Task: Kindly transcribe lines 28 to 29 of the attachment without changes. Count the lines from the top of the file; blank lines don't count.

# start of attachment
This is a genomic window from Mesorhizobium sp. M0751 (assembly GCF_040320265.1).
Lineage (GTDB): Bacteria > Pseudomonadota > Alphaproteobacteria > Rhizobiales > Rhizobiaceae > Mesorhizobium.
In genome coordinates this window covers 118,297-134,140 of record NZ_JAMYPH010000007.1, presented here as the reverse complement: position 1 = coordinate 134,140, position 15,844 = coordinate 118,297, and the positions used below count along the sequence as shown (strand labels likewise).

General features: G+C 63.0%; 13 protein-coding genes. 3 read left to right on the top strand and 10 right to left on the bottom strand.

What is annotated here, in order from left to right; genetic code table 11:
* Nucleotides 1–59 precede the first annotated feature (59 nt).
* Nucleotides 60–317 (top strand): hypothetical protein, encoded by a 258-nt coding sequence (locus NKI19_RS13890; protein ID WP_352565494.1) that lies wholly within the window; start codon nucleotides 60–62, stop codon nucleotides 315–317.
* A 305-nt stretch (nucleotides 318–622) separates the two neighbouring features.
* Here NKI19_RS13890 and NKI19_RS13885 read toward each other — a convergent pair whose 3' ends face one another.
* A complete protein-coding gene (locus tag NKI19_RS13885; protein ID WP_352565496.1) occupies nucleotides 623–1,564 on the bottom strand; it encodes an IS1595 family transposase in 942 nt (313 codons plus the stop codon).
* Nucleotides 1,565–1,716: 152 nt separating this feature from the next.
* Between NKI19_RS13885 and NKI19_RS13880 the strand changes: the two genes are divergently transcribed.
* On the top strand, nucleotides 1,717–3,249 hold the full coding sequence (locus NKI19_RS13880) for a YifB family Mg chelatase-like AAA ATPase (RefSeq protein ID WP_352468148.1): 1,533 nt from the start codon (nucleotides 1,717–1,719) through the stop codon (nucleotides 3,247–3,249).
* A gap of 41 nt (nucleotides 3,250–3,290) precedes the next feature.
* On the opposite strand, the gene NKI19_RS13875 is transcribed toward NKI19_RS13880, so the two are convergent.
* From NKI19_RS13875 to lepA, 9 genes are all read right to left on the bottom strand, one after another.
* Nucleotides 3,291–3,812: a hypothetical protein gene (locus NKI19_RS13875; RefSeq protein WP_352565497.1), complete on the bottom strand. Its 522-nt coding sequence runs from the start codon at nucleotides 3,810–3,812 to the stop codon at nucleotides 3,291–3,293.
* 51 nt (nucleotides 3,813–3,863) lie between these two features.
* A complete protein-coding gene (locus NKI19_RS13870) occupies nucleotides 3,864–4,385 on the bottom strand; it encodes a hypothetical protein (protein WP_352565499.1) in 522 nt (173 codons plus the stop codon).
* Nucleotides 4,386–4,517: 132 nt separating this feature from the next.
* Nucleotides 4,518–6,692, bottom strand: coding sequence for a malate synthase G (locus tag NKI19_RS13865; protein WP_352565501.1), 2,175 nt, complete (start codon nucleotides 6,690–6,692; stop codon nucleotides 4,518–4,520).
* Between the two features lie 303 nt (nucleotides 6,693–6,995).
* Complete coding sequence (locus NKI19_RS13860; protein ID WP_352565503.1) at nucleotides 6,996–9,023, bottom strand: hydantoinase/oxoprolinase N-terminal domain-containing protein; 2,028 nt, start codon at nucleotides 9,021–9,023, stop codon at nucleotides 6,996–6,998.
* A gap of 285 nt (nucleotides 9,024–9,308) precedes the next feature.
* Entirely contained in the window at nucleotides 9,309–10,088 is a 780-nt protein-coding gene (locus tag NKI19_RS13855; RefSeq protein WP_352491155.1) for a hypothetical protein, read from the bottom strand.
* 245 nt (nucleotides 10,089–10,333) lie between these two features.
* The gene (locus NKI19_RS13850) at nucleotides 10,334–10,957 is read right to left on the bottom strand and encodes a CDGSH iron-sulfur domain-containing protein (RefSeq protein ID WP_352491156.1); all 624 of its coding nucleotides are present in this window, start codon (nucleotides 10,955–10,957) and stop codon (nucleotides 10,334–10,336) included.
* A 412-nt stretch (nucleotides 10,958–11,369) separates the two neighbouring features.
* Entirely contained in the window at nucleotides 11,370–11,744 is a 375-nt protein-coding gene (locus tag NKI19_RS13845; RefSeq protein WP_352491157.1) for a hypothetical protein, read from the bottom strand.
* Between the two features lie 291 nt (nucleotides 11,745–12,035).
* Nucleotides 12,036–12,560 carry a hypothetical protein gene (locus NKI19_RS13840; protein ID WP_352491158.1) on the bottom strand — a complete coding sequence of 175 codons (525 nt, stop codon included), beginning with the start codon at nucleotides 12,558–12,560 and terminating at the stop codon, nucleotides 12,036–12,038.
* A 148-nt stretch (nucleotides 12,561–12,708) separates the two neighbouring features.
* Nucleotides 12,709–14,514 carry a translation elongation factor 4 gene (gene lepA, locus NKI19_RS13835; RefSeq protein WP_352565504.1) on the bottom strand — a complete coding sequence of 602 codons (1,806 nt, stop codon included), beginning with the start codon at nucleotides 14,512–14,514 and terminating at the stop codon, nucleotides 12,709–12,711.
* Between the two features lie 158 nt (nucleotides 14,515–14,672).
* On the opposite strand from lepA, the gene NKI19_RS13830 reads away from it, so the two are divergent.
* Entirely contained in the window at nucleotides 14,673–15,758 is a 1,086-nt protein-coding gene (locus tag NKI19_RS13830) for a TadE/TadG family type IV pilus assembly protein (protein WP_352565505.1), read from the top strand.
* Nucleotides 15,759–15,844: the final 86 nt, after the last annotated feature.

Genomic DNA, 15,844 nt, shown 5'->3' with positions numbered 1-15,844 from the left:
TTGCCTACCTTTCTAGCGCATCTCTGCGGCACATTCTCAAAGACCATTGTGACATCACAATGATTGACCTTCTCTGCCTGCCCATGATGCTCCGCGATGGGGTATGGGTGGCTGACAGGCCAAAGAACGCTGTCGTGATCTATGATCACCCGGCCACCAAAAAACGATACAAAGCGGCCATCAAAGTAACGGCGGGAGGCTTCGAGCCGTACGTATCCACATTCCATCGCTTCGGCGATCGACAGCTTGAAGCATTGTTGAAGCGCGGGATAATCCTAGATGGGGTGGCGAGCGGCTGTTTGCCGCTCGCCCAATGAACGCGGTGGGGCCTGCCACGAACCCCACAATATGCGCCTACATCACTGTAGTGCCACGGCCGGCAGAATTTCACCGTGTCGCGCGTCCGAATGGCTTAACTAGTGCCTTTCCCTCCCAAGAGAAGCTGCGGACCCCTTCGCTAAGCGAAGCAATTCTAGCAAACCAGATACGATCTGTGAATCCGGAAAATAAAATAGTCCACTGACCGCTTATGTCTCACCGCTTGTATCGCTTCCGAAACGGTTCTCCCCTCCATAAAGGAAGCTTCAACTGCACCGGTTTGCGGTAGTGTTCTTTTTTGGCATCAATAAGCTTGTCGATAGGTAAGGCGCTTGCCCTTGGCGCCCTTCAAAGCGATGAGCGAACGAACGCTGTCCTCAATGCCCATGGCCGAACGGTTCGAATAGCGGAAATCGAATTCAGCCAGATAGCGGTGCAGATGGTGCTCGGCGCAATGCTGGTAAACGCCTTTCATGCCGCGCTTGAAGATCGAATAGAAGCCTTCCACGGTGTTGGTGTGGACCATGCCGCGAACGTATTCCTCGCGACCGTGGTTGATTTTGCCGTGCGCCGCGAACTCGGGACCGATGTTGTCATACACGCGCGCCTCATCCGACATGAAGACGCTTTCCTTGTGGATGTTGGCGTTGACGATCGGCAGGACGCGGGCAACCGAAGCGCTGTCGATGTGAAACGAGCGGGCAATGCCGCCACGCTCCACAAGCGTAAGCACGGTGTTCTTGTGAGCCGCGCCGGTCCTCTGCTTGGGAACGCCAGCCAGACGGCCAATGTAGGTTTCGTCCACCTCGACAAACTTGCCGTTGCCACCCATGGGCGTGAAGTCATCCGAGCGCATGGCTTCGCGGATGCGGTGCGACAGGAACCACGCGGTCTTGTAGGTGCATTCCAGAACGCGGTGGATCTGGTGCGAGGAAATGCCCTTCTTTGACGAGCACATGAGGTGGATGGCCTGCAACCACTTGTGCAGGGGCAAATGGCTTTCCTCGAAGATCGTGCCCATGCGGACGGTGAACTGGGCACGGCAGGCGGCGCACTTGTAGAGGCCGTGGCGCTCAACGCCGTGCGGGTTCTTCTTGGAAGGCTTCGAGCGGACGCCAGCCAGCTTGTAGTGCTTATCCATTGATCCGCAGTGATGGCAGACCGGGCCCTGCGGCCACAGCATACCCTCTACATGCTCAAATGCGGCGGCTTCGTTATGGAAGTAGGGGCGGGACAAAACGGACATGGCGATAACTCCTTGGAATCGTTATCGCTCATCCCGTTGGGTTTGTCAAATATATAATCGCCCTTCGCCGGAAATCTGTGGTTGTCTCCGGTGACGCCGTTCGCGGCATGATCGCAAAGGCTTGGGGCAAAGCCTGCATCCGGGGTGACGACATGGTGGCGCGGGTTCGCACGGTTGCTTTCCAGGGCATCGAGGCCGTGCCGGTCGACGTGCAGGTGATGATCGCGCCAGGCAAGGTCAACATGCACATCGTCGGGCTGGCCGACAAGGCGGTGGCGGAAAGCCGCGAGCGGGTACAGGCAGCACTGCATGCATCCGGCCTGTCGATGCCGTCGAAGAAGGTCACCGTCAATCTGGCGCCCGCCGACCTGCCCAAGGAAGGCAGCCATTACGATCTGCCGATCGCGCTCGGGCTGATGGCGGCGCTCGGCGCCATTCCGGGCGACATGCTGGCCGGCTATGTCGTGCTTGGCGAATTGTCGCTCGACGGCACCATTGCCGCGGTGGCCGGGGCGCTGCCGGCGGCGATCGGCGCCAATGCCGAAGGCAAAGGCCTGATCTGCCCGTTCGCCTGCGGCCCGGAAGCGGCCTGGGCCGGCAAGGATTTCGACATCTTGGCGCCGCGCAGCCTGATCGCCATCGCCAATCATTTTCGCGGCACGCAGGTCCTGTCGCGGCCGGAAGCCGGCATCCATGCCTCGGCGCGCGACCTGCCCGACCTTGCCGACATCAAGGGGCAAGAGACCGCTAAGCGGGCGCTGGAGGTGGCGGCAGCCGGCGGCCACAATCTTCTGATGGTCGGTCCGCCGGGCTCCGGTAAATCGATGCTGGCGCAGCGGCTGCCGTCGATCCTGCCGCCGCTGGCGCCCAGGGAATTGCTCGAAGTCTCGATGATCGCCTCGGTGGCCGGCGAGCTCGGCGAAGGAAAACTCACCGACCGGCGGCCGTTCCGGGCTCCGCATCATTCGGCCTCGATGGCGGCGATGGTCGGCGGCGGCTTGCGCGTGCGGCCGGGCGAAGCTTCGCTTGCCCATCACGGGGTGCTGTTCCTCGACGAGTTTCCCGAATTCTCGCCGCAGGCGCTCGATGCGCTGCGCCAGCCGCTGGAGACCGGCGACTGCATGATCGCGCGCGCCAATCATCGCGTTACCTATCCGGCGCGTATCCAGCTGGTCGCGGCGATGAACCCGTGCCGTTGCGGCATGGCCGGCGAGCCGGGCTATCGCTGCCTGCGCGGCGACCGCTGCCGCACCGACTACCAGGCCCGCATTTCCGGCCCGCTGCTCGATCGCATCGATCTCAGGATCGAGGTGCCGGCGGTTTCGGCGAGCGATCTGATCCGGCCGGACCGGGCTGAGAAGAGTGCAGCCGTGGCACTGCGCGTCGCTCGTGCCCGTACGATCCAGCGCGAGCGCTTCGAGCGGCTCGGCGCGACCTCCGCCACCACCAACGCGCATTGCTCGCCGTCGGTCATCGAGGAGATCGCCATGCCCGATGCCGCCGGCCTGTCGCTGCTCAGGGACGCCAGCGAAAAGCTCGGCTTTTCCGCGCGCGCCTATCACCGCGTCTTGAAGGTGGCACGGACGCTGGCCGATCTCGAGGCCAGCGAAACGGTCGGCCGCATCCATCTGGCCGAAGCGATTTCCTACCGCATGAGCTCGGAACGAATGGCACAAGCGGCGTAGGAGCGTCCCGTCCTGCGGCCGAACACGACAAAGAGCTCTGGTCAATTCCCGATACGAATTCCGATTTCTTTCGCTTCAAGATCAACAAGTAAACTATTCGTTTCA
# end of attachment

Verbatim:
* A 412-nt stretch (nucleotides 10,958–11,369) separates the two neighbouring features.
* Entirely contained in the window at nucleotides 11,370–11,744 is a 375-nt protein-coding gene (locus tag NKI19_RS13845; RefSeq protein WP_352491157.1) for a hypothetical protein, read from the bottom strand.